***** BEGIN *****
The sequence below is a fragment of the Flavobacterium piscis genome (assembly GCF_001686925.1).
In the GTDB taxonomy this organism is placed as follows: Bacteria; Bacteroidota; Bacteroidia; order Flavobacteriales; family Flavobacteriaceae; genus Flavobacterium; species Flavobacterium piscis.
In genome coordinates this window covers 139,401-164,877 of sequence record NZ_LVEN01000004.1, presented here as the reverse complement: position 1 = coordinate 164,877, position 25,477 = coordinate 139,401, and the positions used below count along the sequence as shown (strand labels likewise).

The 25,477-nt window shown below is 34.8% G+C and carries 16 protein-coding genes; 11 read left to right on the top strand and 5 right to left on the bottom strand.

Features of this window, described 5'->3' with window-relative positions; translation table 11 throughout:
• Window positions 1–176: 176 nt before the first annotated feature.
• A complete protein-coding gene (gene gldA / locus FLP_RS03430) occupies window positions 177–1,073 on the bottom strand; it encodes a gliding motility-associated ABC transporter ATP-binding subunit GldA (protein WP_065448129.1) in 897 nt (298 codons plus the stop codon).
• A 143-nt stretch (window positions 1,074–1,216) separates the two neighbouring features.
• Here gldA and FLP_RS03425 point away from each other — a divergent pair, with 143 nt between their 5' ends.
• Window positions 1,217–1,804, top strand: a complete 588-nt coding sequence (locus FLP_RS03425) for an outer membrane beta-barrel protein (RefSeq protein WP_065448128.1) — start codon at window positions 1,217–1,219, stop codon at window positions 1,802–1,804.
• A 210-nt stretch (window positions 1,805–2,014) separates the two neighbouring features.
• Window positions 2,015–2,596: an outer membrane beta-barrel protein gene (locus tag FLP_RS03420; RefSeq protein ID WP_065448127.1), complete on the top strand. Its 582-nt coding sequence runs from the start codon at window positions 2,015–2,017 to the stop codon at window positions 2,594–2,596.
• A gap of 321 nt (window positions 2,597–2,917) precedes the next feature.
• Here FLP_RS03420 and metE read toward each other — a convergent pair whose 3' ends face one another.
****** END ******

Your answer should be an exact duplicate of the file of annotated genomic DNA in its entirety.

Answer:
The sequence below is a fragment of the Flavobacterium piscis genome (assembly GCF_001686925.1).
In the GTDB taxonomy this organism is placed as follows: Bacteria; Bacteroidota; Bacteroidia; order Flavobacteriales; family Flavobacteriaceae; genus Flavobacterium; species Flavobacterium piscis.
In genome coordinates this window covers 139,401-164,877 of sequence record NZ_LVEN01000004.1, presented here as the reverse complement: position 1 = coordinate 164,877, position 25,477 = coordinate 139,401, and the positions used below count along the sequence as shown (strand labels likewise).

The 25,477-nt window shown below is 34.8% G+C and carries 16 protein-coding genes; 11 read left to right on the top strand and 5 right to left on the bottom strand.

Features of this window, described 5'->3' with window-relative positions; translation table 11 throughout:
• Window positions 1–176: 176 nt before the first annotated feature.
• A complete protein-coding gene (gene gldA / locus FLP_RS03430) occupies window positions 177–1,073 on the bottom strand; it encodes a gliding motility-associated ABC transporter ATP-binding subunit GldA (protein WP_065448129.1) in 897 nt (298 codons plus the stop codon).
• A 143-nt stretch (window positions 1,074–1,216) separates the two neighbouring features.
• Here gldA and FLP_RS03425 point away from each other — a divergent pair, with 143 nt between their 5' ends.
• Window positions 1,217–1,804, top strand: a complete 588-nt coding sequence (locus FLP_RS03425) for an outer membrane beta-barrel protein (RefSeq protein WP_065448128.1) — start codon at window positions 1,217–1,219, stop codon at window positions 1,802–1,804.
• A 210-nt stretch (window positions 1,805–2,014) separates the two neighbouring features.
• Window positions 2,015–2,596: an outer membrane beta-barrel protein gene (locus tag FLP_RS03420; RefSeq protein ID WP_065448127.1), complete on the top strand. Its 582-nt coding sequence runs from the start codon at window positions 2,015–2,017 to the stop codon at window positions 2,594–2,596.
• A gap of 321 nt (window positions 2,597–2,917) precedes the next feature.
• Here FLP_RS03420 and metE read toward each other — a convergent pair whose 3' ends face one another.